On the landing at the top of the stairs, Miss Letty took out her keys again, and unlocked the substantial panel door, admitting them all into a generous but empty room, high ceilinged, and well-lit by two tall windows overlooking Town Square. Although the room was paneled with rather fine – if dingy carved paneling, the floor was covered with the utilitarian greenish speckled linoleum favored for public buildings anticipating rather a lot of wear and tear, and the windows were filled with equally utilitarian Venetian blinds expecting the same hard-use, hanging at half-mast. A couple of folding tables and a stack of metal folding chairs leaned against the farther wall. It was altogether a cheerless and desolate prospect as far as a living space went, but Luc regarded it with approval.

“Rehearsal space! What else is there?”

“Not very much, I’m afraid,” Miss Letty replied, “Through here is the bathroom, kitchenette, and bedroom.” She led them to a door in the wall opposite the windows; a short hallway lay beyond with three more doors; the first led to a miniscule bathroom, into which a depressingly modern sink, toilet and shower stall had been wedged, likely with the aid of a crowbar. The door beyond that opened into a slightly larger room, with a single window in it, overlooking the lumpy graveled area which lay behind the Café. It had been fitted with some cheap kitchen cabinets under a Formica countertop, cabinets which had never had any better days of which to boast. A couple of dead flies lay in the sink, the porcelain lightly stained by lime from an intermittently dripping tap. There was a space where a stove had possibly once been, and another filled with a refrigerator, of a mid-century design with rounded corners and a dashing chrome handle shaped like a car door handle of the same vintage.

“The icebox works,” Miss Letty said, opening the refrigerator door to show that yes, there was a light on inside, and an opened box of baking soda. “I can’t recall what happened with the stove, although it may be that there never was one. My brother used this as an office, when he was writing his book about the history of Luna City. He was the last person to use this place, regularly.”

The final door stood half-open, to a room with another window; this one contained a single bedstead with a dusty mattress on it and nothing much else.

“What do you think, Luc?” Sefton sounded hearty, enthusiastic. “A crash pad of your own, and a job right next door, too! Might be your lucky day, after all, buddy!”

“Yeah.” For all that, Luc didn’t sound all that enthused, and Richard didn’t blame him in the least. “I don’t mind about the stove – I got a microwave of my own, so no biggie. So – how much is the rent?”

“I’ll work out something with Jess,” Miss Letty replied, sounding as magisterial as ever. “Something fair to us all, considering that this place is relatively useless to me, and offers no home comforts worth mentioning to you. A mere token of fifteen a week deducted from the salary that the Café will pay, I think – just consider that quarters are part of your salary.”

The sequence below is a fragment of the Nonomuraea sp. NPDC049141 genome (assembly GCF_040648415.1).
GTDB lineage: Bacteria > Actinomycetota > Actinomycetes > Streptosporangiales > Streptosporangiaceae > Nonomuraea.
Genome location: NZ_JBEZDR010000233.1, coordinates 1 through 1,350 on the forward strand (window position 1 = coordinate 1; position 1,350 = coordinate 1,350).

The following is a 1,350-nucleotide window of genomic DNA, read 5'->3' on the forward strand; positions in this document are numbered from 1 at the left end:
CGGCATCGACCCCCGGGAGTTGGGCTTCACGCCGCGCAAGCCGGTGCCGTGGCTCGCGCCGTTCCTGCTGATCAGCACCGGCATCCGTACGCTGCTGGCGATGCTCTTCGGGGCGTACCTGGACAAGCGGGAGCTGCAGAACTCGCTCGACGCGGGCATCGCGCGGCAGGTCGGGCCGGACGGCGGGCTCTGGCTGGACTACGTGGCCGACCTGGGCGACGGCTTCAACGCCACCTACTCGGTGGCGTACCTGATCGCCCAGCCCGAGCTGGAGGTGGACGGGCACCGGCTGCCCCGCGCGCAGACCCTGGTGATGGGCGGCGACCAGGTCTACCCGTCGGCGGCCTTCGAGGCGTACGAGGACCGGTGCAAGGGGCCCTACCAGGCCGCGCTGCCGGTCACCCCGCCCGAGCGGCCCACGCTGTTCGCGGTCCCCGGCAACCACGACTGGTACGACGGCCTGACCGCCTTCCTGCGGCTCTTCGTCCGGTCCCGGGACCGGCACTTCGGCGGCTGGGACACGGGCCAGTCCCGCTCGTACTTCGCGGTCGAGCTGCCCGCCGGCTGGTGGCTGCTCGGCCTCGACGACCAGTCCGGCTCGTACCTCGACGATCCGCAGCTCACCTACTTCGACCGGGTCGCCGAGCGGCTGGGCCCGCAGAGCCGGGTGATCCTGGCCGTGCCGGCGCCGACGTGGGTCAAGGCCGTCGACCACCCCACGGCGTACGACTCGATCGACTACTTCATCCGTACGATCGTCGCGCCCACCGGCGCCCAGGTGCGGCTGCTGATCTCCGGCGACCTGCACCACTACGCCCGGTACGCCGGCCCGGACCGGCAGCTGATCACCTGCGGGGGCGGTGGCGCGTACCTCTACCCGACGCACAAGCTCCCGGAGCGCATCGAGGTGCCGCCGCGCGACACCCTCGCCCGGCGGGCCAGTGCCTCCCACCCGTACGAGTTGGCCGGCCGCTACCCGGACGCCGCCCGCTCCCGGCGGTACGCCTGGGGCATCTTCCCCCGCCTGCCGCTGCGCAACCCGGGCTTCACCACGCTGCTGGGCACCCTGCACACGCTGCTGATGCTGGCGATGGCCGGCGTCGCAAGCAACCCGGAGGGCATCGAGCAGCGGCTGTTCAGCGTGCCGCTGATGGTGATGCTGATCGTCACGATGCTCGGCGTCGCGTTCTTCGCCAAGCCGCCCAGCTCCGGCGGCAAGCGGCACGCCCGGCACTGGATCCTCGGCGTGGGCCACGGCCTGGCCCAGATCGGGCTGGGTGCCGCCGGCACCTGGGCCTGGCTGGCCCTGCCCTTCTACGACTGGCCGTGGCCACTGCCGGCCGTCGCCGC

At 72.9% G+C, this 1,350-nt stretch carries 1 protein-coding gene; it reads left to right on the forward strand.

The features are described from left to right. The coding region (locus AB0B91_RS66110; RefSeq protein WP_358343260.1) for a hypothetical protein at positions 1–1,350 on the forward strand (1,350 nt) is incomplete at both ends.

“Aw, hey – it’s fine, Miss Letty. A place of my own, even if it’s a dump – oh, no, didn’t mean that,” Luc added hastily, after intercepting a warning look from both Sefton and Richard – and mirabile dictu – taking it to heart after a moment of thought, in which Richard thought that he could hear the mental gears creaking and grinding. “I’ll take it. It’s fine. ‘Specially to practice the drums. Call it my address for now, Chef.”

“Good,” Richard said. “You know that I’ll know where to find you, when you oversleep!” while Sefton grinned. “Luc, man – don’t worry about no other stuff in the place, ‘kay? When our old place burned, people were real generous to us. We gotta whole trailer full of stuff that they gave us, to replace the household things that burned, stuff that we really don’t need. We’ll bring up your stuff from the van, and then I’ll make a run out to the Age, and bring you anything else you might need from our stores … hey, no problem, Luc. You know how nice it will be, not to have to drive all the way to Karnesville for a decent burger. But like I said – ixnay on the burger-kay when you talk to My Lady. Got it?”

“Sure.”

Richard was fairly certain that Luc did not quite comprehend – something about the expression in his face. No; the lights were on, but the person at home was hiding in a back room, hoping that the one ringing the doorbell would soon give up and go away. For himself, Richard left Sefton and Luc to make a closer survey of the apartment, and accompanied Miss Letty on that perilous journey down the narrow staircase – trip and fall on that, you’d be well into the grass of Town Square before you stopped bouncing.

“Lucas approves of the old apartment,” Miss Letty announced to Jess upon their return to the Café. Joe had already gone back to work, and Allen Lee was swapping yarns with Harry Vaughn about old times in Banff at the Castle Mountain Hotel, out at the sidewalk table, enjoying the late afternoon sunshine slanting across the Square in bars of blessed golden light. Lamentably, every scrap of Luc’s tasting menu was gone, save a dusting of crumbs and seasonings on the serving platters.  “So that will be his home address for the time being. Poor boy; I’m afraid he has had a very difficult life. There are these odd children, you know; often quite intelligent, but absolutely no grasp of the social graces, and what it takes to get on with their peers.” Miss Letty turned her regard towards Richard. “I’m afraid it will fall to you, Richard – to make allowances for this, as you work together.”

Richard sighed. “My dear Miss Letty, I have worked with such numpties in the kitchen that you would not believe – and both they and I survived. Well, just barely…”